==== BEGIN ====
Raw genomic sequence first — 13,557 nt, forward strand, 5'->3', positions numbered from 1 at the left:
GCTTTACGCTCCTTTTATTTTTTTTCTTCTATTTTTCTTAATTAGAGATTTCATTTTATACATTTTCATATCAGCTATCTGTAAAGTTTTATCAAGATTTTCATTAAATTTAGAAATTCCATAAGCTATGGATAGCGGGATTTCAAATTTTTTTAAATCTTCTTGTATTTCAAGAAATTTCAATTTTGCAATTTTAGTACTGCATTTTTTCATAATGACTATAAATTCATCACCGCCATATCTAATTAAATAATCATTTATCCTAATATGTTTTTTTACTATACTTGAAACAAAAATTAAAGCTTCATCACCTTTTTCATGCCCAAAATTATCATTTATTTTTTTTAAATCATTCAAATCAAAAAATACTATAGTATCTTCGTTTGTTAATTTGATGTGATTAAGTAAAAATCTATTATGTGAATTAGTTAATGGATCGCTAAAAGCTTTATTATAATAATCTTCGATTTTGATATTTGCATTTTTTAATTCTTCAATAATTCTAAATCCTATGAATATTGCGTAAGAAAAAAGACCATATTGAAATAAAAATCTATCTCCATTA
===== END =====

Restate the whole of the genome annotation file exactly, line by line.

Raw genomic sequence first — 13,557 nt, forward strand, 5'->3', positions numbered from 1 at the left:
GCTTTACGCTCCTTTTATTTTTTTTCTTCTATTTTTCTTAATTAGAGATTTCATTTTATACATTTTCATATCAGCTATCTGTAAAGTTTTATCAAGATTTTCATTAAATTTAGAAATTCCATAAGCTATGGATAGCGGGATTTCAAATTTTTTTAAATCTTCTTGTATTTCAAGAAATTTCAATTTTGCAATTTTAGTACTGCATTTTTTCATAATGACTATAAATTCATCACCGCCATATCTAATTAAATAATCATTTATCCTAATATGTTTTTTTACTATACTTGAAACAAAAATTAAAGCTTCATCACCTTTTTCATGCCCAAAATTATCATTTATTTTTTTTAAATCATTCAAATCAAAAAATACTATAGTATCTTCGTTTGTTAATTTGATGTGATTAAGTAAAAATCTATTATGTGAATTAGTTAATGGATCGCTAAAAGCTTTATTATAATAATCTTCGATTTTGATATTTGCATTTTTTAATTCTTCAATAATTCTAAATCCTATGAATATTGCGTAAGAAAAAAGACCATATTGAAATAAAAATCTATCTCCATTA